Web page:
In term's of the work's content, or the story Bacon is conveying, Painting 1946 is the study of a powerfully primitive, deformed and brooding figure who presides over a scene of slaughter. Firstly, the large carcass hanging behind the figure appears to be reference crucifixion. This slaughter is seen as represented in a number of images, such as:
- a large beef carcass hangs centrally in the painting behind Bacon’s central figure;
- meat in the background which disappears into the darkness behind the central figure; and
- a stand, or a fence of some type which serves to hold more bloodied and beat-up carcasses of meat which protrude out in front of the central figure.
The figure itself seems to be seated on a carpet, which reflects many of the same colours as seen throughout the rest of the painting. The grim authority of the central figure itself is highlighted by a huge neck and an upper lip seemingly stained with the blood of the raw meat that is all around him. Finally, the umbrella could be a kind of reference and homage to the artist’s own admiration of surrealist painting as well as of his experience of daily life in England, which often experiences rainy weather.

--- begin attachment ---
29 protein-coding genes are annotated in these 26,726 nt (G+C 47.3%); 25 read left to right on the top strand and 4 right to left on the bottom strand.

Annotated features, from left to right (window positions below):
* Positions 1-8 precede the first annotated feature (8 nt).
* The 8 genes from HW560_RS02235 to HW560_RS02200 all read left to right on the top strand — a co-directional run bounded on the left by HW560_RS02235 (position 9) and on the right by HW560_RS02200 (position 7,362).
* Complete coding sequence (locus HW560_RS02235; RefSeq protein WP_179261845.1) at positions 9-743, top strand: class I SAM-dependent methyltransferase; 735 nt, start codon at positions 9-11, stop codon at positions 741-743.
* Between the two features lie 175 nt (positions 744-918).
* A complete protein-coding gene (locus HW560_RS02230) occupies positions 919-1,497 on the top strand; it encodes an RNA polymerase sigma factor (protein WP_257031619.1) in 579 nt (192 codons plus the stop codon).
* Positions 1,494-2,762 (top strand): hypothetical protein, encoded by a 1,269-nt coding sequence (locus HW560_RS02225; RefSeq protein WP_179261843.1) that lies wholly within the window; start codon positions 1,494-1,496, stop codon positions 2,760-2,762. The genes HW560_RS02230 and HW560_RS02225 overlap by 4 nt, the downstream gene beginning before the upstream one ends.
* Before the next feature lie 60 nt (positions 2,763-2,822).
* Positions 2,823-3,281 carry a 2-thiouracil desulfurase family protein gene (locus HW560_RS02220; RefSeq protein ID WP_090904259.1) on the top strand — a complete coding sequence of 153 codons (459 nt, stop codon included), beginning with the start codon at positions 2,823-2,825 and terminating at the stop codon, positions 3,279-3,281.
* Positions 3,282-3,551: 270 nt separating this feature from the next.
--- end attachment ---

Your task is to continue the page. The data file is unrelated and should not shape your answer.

In term's of the paintings greater context, it's easy to see how much of Bacon’s work from this period of war grapple with notions of death, horror and destruction. The central figure could easily be Bacon's way of representing dictators like Hitler and Mussolini, among others, who oversaw much of the destruction of Europe as well as of the slaughter of it's citizens. Finally, the reference to the crucifixion seems to reference an absence of compassion, which has been utterly lost to the horrors of war. Bacon specifically said of Painting 1946 how:
I tried to paint a bird falling into a field of grass, and the only kind of marks I made on the canvas suddenly suggested this painting which had nothing to do with it. How it came about I can’t tell you, but I started to paint the meat and the great image of a kind of dictator and the meat around him evolved very, very quickly. It was one of the most unconscious paintings I have ever done. I used to think of how marvelous these grand carcasses were hanging on the wall of the butcher shop and thought how beautiful they look…. We are born, we die and that’s it.
Today, the painting hangs in the Museum of Modern Art in New York City. In the 1970s, the Museum was infamous because it almost did not lend the painting out for the artist’s first retrospective at the Tate. As such, the artist painted a second version of the painting in the 1970s, which critics have described as being much more mellow and less violent in its feeling.
In conclusion, I think its interesting to again see how other artists view the work of Bacon. In the following YouTube post, filmmaker Christopher Nolan discusses how he has explored the work of Francis Bacon as a way of providing him with visual cues for representing violence and the horror of war in his own films: